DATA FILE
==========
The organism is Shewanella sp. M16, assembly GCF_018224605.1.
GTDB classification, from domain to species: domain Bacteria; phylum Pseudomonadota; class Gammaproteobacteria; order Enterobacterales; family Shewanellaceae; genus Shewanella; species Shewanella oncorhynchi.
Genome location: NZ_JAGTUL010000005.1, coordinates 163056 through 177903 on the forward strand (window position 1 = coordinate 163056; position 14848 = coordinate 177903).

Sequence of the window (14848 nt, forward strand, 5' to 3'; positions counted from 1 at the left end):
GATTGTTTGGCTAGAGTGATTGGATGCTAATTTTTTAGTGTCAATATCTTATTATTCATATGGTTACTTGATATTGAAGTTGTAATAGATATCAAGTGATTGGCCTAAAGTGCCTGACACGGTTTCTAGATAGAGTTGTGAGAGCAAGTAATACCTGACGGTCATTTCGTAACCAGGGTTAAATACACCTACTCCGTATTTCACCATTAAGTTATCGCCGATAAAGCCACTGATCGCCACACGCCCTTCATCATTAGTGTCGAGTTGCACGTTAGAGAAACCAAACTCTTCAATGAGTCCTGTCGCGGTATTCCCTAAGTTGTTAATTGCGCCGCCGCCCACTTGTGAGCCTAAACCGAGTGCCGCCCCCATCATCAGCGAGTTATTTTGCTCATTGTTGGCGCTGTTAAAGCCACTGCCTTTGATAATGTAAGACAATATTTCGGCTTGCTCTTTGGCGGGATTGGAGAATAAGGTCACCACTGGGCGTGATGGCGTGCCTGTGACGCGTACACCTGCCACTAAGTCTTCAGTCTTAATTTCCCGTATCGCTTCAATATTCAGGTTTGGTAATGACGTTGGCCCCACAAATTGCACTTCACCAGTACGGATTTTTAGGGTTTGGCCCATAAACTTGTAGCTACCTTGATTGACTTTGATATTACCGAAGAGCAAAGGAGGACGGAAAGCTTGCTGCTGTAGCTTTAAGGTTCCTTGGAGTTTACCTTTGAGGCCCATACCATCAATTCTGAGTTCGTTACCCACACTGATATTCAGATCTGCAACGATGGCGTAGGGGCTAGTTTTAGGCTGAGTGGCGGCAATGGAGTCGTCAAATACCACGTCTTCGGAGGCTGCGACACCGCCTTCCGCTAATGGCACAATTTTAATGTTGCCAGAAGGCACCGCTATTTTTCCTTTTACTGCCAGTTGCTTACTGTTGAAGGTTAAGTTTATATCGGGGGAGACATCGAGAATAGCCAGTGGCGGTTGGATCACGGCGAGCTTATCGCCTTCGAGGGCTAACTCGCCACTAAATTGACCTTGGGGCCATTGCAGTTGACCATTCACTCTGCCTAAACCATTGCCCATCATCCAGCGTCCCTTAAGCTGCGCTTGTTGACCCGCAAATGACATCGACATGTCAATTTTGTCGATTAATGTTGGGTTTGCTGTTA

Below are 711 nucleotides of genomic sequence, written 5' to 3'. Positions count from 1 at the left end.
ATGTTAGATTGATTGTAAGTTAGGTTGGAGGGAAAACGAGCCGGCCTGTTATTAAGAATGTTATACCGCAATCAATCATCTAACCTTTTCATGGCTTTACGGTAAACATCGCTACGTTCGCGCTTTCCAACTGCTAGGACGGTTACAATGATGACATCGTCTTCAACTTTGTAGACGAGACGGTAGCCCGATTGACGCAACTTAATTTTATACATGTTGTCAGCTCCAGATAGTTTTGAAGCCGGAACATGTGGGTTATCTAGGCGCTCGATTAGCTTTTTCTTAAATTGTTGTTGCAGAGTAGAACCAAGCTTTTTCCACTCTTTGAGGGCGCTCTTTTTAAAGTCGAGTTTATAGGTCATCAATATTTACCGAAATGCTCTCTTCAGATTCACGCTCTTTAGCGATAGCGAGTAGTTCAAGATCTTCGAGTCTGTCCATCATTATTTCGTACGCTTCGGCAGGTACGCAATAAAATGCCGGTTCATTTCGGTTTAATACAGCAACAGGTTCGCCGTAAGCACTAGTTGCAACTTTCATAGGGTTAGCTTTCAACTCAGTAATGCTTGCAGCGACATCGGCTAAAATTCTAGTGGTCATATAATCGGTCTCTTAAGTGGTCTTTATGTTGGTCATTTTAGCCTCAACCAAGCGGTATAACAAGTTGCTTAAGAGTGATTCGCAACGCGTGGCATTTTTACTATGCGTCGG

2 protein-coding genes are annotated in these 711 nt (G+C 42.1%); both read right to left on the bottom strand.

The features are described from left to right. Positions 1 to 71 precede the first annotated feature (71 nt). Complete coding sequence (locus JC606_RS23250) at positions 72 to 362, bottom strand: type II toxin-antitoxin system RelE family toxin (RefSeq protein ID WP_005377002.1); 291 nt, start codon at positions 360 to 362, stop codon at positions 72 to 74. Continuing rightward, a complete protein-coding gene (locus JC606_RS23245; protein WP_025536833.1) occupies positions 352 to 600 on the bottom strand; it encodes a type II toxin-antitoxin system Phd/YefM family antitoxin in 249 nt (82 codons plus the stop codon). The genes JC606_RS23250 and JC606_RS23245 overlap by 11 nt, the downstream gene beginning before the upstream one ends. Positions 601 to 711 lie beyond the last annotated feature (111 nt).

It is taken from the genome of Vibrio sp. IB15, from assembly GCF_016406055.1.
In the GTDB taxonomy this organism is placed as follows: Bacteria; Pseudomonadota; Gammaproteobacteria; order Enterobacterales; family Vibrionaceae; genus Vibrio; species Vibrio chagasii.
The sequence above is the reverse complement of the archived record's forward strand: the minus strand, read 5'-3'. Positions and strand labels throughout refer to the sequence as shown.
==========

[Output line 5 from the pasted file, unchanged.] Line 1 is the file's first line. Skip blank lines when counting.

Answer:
GATTGTTTGGCTAGAGTGATTGGATGCTAATTTTTTAGTGTCAATATCTTATTATTCATATGGTTACTTGATATTGAAGTTGTAATAGATATCAAGTGATTGGCCTAAAGTGCCTGACACGGTTTCTAGATAGAGTTGTGAGAGCAAGTAATACCTGACGGTCATTTCGTAACCAGGGTTAAATACACCTACTCCGTATTTCACCATTAAGTTATCGCCGATAAAGCCACTGATCGCCACACGCCCTTCATCATTAGTGTCGAGTTGCACGTTAGAGAAACCAAACTCTTCAATGAGTCCTGTCGCGGTATTCCCTAAGTTGTTAATTGCGCCGCCGCCCACTTGTGAGCCTAAACCGAGTGCCGCCCCCATCATCAGCGAGTTATTTTGCTCATTGTTGGCGCTGTTAAAGCCACTGCCTTTGATAATGTAAGACAATATTTCGGCTTGCTCTTTGGCGGGATTGGAGAATAAGGTCACCACTGGGCGTGATGGCGTGCCTGTGACGCGTACACCTGCCACTAAGTCTTCAGTCTTAATTTCCCGTATCGCTTCAATATTCAGGTTTGGTAATGACGTTGGCCCCACAAATTGCACTTCACCAGTACGGATTTTTAGGGTTTGGCCCATAAACTTGTAGCTACCTTGATTGACTTTGATATTACCGAAGAGCAAAGGAGGACGGAAAGCTTGCTGCTGTAGCTTTAAGGTTCCTTGGAGTTTACCTTTGAGGCCCATACCATCAATTCTGAGTTCGTTACCCACACTGATATTCAGATCTGCAACGATGGCGTAGGGGCTAGTTTTAGGCTGAGTGGCGGCAATGGAGTCGTCAAATACCACGTCTTCGGAGGCTGCGACACCGCCTTCCGCTAATGGCACAATTTTAATGTTGCCAGAAGGCACCGCTATTTTTCCTTTTACTGCCAGTTGCTTACTGTTGAAGGTTAAGTTTATATCGGGGGAGACATCGAGAATAGCCAGTGGCGGTTGGATCACGGCGAGCTTATCGCCTTCGAGGGCTAACTCGCCACTAAATTGACCTTGGGGCCATTGCAGTTGACCATTCACTCTGCCTAAACCATTGCCCATCATCCAGCGTCCCTTAAGCTGCGCTTGTTGACCCGCAAATGACATCGACATGTCAATTTTGTCGATTAATGTTGGGTTTGCTGTTA